January 10, 2019
Time and distance are barriers to services that ESU 10 continually addresses. ESU 10 is fortunate to employ twenty Speech Language Pathologists (SLPs) that provide individualized student interventions in twenty-three school districts. Several of the schools ESU 10 SLPs serve are 100+ miles from ESU 10. The majority of schools have only one SLP, so the opportunity for face to face collaboration is limited to the two ESU 10 all staff meetings at the beginning and end of the school year and three quarterly Special Education (SPED) meetings scheduled throughout the school year. Since these quarterly meetings involve other Special Education service providers and district educators, the time for discipline specific collaboration is further limited to an hour or two during these meetings. One of ESU 10’s greatest resource is its SLPs who have a combined total of 320 years of experience. On a mission to find a way to use this vast amount of experience to best support student interventions and continue to support a growth mindset, the idea of creating an SLP professional learning community was born.
Professional Learning Community (PLC) is a term with which most educators are familiar. PLC represents a structure to focus on continuous improvement for staff performance, as well as student learning. PLCs share expertise, work collaboratively and meet regularly. Given the barriers of time and distance, some out of the box thinking was required when deciding the best structure to make an SLP PLC possible. The main concern was that the PLC visits needed to be set up in a way that did not interrupt student services. ESU 10 Special Education Director, Jean Anderson, was able to find an option which allowed for uninterrupted services for students by offering to have an SLP substitute serve the visiting SLP’s caseload.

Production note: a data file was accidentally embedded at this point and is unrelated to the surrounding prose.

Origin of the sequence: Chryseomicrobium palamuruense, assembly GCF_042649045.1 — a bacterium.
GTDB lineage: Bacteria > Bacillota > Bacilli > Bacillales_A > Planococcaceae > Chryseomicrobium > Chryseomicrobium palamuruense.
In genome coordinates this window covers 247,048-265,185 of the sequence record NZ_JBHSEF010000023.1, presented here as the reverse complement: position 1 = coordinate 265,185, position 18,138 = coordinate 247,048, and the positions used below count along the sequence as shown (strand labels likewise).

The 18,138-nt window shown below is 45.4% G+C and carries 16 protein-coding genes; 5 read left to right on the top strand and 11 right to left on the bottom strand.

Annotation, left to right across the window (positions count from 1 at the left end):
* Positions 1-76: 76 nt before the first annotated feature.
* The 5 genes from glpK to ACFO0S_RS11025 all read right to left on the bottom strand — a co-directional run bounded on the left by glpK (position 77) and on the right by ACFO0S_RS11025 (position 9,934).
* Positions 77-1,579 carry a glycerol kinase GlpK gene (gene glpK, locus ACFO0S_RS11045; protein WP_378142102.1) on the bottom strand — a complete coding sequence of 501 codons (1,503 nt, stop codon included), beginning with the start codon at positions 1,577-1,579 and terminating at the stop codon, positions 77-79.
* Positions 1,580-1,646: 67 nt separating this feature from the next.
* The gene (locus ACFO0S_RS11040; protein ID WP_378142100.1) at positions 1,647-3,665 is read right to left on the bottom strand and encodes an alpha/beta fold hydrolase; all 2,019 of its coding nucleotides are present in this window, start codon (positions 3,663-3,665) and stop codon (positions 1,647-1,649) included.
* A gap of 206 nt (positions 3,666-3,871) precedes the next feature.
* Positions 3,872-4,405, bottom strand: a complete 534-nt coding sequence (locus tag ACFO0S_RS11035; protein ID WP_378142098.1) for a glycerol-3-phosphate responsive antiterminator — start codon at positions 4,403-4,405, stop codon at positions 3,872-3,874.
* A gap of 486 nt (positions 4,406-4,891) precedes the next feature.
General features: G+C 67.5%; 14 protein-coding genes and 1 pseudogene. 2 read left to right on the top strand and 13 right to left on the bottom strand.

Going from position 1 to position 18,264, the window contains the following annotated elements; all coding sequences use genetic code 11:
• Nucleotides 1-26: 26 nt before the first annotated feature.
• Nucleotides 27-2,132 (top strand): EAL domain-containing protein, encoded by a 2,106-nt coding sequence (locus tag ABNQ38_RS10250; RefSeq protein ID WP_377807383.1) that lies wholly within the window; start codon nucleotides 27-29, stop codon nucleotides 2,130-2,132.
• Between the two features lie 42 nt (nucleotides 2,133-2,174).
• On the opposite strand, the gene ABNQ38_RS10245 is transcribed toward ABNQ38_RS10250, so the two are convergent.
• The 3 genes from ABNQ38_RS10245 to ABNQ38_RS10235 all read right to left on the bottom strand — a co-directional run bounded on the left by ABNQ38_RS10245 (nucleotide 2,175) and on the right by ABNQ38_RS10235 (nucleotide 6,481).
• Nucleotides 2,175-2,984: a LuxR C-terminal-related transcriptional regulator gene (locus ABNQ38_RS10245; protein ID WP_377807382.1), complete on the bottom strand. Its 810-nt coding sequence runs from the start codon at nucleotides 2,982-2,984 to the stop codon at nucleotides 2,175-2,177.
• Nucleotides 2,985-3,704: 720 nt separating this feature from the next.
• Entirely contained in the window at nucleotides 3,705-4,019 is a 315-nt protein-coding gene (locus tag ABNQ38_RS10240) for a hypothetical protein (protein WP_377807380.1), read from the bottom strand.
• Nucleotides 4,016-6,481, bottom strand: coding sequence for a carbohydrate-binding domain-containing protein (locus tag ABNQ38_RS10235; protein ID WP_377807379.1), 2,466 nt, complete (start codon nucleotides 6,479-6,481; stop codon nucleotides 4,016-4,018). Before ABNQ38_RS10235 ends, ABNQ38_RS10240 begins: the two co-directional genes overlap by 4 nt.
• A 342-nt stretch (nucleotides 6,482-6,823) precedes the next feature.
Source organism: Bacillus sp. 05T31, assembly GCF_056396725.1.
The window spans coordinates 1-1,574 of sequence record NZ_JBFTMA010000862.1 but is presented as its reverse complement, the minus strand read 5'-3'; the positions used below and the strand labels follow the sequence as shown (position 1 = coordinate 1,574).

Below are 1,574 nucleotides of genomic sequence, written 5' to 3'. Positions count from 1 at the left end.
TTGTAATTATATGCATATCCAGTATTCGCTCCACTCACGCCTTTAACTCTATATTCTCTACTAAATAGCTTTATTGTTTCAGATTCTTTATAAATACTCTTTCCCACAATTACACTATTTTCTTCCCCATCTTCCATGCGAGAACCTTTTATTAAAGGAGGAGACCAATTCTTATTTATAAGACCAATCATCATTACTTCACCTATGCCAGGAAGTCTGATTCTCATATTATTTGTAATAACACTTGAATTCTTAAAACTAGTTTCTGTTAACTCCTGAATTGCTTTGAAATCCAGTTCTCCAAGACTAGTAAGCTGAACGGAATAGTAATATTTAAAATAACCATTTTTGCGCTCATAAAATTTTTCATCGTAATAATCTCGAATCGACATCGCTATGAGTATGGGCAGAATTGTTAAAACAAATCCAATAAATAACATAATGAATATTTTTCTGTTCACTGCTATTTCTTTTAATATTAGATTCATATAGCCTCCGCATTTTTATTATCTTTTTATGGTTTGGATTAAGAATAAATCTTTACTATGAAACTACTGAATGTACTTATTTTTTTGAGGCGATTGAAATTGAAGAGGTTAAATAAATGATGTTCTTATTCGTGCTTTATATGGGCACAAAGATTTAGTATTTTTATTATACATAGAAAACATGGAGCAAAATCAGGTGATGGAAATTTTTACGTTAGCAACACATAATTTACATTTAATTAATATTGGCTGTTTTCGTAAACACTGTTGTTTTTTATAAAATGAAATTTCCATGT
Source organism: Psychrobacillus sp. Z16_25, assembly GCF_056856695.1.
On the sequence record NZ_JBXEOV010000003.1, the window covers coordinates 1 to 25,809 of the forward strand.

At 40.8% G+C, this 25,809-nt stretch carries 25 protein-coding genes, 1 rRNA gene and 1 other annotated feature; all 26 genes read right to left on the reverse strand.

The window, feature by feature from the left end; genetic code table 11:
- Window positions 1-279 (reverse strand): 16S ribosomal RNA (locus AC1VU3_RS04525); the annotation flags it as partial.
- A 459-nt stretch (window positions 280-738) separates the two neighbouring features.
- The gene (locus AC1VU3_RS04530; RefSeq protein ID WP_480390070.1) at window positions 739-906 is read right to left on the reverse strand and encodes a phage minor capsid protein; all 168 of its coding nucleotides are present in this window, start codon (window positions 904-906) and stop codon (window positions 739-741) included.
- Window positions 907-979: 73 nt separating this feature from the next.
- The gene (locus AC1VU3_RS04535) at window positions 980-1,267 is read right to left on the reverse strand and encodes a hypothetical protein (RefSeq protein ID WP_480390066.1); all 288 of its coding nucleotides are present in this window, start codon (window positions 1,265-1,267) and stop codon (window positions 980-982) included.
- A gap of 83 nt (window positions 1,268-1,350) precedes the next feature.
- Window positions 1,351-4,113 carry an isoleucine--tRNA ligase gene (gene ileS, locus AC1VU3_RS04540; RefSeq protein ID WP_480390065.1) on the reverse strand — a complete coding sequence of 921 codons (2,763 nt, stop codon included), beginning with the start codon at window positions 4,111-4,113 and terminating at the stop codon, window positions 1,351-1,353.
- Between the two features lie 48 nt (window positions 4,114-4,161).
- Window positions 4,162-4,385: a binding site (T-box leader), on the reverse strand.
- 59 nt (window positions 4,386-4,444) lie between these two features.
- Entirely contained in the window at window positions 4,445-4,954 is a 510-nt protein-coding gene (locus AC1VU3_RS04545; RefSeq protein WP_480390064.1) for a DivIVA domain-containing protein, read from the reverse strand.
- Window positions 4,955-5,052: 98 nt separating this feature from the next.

In order for the visits to be as meaningful as possible, all ESU 10 SLPs were asked to complete a needs assessment in which they rated themselves on level of mastery on 20 topics. They also identified three areas in which they wanted to grow and three areas in which they felt comfortable mentoring a fellow SLP. SLPs were then paired based on their self-identified areas of strengths and needs. During the first semester there were ten visits. At the end of each two month period, the visiting and mentoring SLPs got together to discuss what went well on the visits, topics that would benefit the entire group, and suggestions concerning how to make the process better.
Overwhelmingly, the feedback has been positive. SLPs are excited to get to collaborate on their respective caseloads as well as see how others approach various interventions. Some were given resources at their visit, while others were able to see interventions in action or watch videos of specific interventions, followed by discussion. Others were able to arrange for the visiting SLP to observe specific groups and problem solve after the sessions. These face-to-face visits have allowed SLPs to reflect on their own practices and share resources.
We are proud of the collaborative and growth mindset culture fostered among the various disciplines in the Special Education department of ESU 10. We continually strive to implement ESU 10’s mission: To partner with stakeholders to meet changing needs through professional expertise in providing services, learning opportunities and support.
-by Mikki Bohling, Special Education Coordinator